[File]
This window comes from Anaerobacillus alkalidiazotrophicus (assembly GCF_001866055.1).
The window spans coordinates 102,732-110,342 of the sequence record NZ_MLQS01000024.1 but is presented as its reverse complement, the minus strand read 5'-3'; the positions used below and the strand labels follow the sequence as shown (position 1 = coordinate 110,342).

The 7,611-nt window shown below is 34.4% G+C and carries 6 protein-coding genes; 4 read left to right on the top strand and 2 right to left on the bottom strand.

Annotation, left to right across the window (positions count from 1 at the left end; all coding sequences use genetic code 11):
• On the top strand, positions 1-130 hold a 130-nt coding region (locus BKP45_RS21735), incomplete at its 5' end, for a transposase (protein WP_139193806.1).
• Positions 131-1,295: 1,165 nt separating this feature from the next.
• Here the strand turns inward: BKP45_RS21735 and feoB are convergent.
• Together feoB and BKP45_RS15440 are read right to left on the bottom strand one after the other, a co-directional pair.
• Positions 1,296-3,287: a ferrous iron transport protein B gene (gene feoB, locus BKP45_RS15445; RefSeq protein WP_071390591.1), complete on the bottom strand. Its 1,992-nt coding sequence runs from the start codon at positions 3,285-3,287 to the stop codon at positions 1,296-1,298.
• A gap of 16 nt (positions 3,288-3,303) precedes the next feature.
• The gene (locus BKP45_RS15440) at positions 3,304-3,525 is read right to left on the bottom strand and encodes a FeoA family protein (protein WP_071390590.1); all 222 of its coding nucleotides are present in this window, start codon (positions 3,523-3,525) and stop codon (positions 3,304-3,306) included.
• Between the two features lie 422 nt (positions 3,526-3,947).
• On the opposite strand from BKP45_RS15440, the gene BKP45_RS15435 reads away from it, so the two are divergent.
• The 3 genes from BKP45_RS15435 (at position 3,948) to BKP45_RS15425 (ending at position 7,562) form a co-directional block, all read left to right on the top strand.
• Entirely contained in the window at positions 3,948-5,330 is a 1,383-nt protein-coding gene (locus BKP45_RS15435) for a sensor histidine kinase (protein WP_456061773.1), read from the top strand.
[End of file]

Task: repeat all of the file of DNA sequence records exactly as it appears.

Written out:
This window comes from Anaerobacillus alkalidiazotrophicus (assembly GCF_001866055.1).
The window spans coordinates 102,732-110,342 of the sequence record NZ_MLQS01000024.1 but is presented as its reverse complement, the minus strand read 5'-3'; the positions used below and the strand labels follow the sequence as shown (position 1 = coordinate 110,342).

The 7,611-nt window shown below is 34.4% G+C and carries 6 protein-coding genes; 4 read left to right on the top strand and 2 right to left on the bottom strand.

Annotation, left to right across the window (positions count from 1 at the left end; all coding sequences use genetic code 11):
• On the top strand, positions 1-130 hold a 130-nt coding region (locus BKP45_RS21735), incomplete at its 5' end, for a transposase (protein WP_139193806.1).
• Positions 131-1,295: 1,165 nt separating this feature from the next.
• Here the strand turns inward: BKP45_RS21735 and feoB are convergent.
• Together feoB and BKP45_RS15440 are read right to left on the bottom strand one after the other, a co-directional pair.
• Positions 1,296-3,287: a ferrous iron transport protein B gene (gene feoB, locus BKP45_RS15445; RefSeq protein WP_071390591.1), complete on the bottom strand. Its 1,992-nt coding sequence runs from the start codon at positions 3,285-3,287 to the stop codon at positions 1,296-1,298.
• A gap of 16 nt (positions 3,288-3,303) precedes the next feature.
• The gene (locus BKP45_RS15440) at positions 3,304-3,525 is read right to left on the bottom strand and encodes a FeoA family protein (protein WP_071390590.1); all 222 of its coding nucleotides are present in this window, start codon (positions 3,523-3,525) and stop codon (positions 3,304-3,306) included.
• Between the two features lie 422 nt (positions 3,526-3,947).
• On the opposite strand from BKP45_RS15440, the gene BKP45_RS15435 reads away from it, so the two are divergent.
• The 3 genes from BKP45_RS15435 (at position 3,948) to BKP45_RS15425 (ending at position 7,562) form a co-directional block, all read left to right on the top strand.
• Entirely contained in the window at positions 3,948-5,330 is a 1,383-nt protein-coding gene (locus BKP45_RS15435) for a sensor histidine kinase (protein WP_456061773.1), read from the top strand.